Expansion of FBI database holding DNA profiles debated

Proponents argue a universal database would assist law enforcement agencies.

The potential merits of expanding the FBI's DNA database to include all Americans were debated Tuesday at a seminar hosted by the National Academies.

The database currently holds the profiles of 2.8 million convicted offenders, according to the FBI. States also link their databases to the FBI's Combined DNA Index System, or CODIS.

The federal database does not include the names or other identifying information, CODIS chief Thomas Callaghan said. He said the software does not allow inputting that information. As of December 2005, the federal database has assisted in more than 30,000 investigations.

In recent years, it has been expanded to include the DNA of those who have been arrested or indicted. It also holds profiles for DNA collected at a crime scene, that of missing persons and human remains, as well as family members of missing persons. Last month, President Bush signed a law to include DNA of those "arrested or detained" by federal authority.

Furthermore, proponents argue that a universal database would assist law enforcement agencies.

The basic premise of the DNA database is to protect against, prevent and eliminate criminal activities, said James Hodge, an associate professor at the Bloomberg School of Public Health and executive director of the Center for Law and the Public's Health. He said the argument to create a universal database is constitutionally sound.

Hodge further said there are ways to use the database to focus on suspects without creating an "intrusive dragnet," such as when the police sweep entire blocks near a crime scene to collect DNA. The potential benefits include more efficient identification of missing persons or would even reduce the costs associated with investigations.

Other non-traditional arguments, he said, would be to close the racial divide that currently exists within the database. The current portfolio makes it much more likely that a black person would be targeted as a suspect, he said.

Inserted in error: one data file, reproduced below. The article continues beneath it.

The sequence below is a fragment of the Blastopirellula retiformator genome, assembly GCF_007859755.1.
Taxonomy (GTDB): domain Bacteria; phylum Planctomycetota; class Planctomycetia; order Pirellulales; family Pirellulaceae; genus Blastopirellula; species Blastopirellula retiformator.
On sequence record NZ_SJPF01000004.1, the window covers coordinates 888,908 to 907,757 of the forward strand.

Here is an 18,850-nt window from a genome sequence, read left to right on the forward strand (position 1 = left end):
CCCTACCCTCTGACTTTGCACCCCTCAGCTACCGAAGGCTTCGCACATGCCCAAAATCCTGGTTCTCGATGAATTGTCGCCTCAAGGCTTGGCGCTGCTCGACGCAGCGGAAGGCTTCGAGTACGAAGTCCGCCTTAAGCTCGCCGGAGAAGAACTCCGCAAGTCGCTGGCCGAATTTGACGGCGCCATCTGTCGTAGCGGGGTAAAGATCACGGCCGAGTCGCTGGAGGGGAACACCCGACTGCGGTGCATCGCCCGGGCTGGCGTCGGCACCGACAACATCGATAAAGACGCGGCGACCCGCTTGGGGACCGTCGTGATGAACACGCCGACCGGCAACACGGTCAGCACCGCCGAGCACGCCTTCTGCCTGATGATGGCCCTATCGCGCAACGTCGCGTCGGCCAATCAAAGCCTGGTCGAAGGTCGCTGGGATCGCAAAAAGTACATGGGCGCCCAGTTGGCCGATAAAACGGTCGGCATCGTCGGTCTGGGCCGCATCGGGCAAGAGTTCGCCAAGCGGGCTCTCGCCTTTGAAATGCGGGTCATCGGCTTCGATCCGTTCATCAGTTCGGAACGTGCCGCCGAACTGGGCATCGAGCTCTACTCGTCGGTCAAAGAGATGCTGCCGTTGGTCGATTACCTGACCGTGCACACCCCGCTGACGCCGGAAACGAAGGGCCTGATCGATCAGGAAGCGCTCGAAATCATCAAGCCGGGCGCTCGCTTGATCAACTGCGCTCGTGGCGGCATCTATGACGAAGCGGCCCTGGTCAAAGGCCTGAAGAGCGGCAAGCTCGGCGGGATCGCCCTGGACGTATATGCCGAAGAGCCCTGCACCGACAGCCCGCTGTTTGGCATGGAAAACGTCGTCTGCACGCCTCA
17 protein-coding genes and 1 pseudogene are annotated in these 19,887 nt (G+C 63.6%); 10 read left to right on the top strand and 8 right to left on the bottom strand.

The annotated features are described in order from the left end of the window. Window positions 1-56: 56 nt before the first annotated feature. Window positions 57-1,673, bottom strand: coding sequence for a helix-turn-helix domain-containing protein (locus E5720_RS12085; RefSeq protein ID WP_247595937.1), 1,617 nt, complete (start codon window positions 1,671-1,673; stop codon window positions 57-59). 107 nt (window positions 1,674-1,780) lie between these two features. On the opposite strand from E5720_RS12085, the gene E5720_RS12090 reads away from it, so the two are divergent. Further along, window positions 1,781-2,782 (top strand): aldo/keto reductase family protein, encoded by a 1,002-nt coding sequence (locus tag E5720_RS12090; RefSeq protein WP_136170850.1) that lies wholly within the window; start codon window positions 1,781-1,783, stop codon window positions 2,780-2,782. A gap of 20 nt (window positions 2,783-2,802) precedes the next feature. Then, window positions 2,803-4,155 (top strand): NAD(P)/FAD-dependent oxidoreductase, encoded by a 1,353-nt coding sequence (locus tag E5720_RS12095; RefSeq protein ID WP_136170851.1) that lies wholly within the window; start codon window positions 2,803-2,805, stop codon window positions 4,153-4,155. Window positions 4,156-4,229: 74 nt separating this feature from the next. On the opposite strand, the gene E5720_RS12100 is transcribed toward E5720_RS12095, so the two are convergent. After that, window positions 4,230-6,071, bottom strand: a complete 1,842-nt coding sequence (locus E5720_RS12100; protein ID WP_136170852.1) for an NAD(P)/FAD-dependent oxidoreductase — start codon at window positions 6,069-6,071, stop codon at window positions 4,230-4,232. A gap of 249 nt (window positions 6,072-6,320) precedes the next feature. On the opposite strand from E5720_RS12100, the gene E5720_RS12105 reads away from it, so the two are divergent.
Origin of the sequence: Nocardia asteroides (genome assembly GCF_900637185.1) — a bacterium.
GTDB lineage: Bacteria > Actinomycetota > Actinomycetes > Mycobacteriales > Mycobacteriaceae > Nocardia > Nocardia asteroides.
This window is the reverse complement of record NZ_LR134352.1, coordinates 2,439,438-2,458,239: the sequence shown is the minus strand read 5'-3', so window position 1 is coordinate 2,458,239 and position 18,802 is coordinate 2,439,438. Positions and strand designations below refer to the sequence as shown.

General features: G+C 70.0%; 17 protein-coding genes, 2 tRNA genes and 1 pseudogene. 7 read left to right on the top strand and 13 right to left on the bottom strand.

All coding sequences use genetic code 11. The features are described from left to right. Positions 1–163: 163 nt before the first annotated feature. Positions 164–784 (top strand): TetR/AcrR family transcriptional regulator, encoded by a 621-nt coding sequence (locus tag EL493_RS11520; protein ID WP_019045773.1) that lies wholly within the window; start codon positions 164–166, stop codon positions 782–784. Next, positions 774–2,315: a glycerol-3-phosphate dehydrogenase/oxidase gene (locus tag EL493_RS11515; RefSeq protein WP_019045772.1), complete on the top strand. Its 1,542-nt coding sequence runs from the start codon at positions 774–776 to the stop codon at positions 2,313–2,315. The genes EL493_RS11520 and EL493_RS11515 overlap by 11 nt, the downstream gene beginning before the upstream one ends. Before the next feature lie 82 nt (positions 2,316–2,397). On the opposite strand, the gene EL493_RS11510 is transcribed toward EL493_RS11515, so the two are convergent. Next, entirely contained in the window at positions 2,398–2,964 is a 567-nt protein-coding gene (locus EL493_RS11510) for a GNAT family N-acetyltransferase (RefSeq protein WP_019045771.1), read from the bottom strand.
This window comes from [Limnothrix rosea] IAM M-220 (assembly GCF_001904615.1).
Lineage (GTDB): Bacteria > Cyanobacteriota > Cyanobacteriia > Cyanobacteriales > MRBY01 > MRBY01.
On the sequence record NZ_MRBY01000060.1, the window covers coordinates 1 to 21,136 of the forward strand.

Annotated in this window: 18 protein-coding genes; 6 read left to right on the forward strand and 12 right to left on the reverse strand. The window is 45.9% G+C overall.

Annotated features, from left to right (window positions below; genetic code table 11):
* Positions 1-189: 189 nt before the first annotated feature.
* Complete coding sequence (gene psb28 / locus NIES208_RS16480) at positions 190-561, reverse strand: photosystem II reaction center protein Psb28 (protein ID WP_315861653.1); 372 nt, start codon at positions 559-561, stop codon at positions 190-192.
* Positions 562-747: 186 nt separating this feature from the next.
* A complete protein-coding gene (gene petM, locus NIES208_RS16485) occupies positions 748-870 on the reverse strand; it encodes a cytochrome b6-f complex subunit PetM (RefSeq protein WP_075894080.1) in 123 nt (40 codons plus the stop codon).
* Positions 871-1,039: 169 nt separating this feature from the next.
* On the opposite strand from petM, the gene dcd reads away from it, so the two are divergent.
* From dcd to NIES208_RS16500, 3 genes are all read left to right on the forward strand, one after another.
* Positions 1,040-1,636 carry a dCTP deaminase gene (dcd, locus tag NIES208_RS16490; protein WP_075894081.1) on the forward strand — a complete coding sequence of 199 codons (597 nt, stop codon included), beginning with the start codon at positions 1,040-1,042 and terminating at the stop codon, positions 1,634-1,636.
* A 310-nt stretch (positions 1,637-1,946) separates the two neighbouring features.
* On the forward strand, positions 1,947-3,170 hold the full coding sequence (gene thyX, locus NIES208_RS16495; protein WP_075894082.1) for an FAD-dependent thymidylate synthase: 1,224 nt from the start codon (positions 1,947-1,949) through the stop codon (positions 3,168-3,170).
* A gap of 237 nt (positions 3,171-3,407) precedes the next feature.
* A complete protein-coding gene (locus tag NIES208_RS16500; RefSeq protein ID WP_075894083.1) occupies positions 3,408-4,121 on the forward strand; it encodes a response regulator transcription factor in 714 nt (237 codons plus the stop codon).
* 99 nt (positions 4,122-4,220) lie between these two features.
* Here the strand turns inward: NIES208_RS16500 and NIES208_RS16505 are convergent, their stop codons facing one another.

He also argued that genetic data "is not all that different from other data" that is collected and that it should not be singled out as especially sensitive. On the privacy side, he said constitutional protection of DNA is "essential." He also said states should be required to destroy the DNA sample that is collected to create the profile.

Tania Simoncelli, a science and technology fellow at the American Civil Liberties Union, agreed that the samples ought to be destroyed. "Databases are not just databases but databanks," she said, citing examples of sample misuse in labs. Wisconsin is the only state with a law directing labs to destroy DNA samples.

But she argued against a universal database because it "would be unfeasible, undesirable and unconstitutional."

The cost to build the infrastructure and ongoing maintenance would render it impossible, she said. While DNA is a tool for criminal investigations and establishing innocence, Simoncelli said it does not actually require a database.

She also said it would not necessarily aid criminal investigations given the current backlog in criminal labs. In 2002, for each analysis completed, two investigations remained outstanding.

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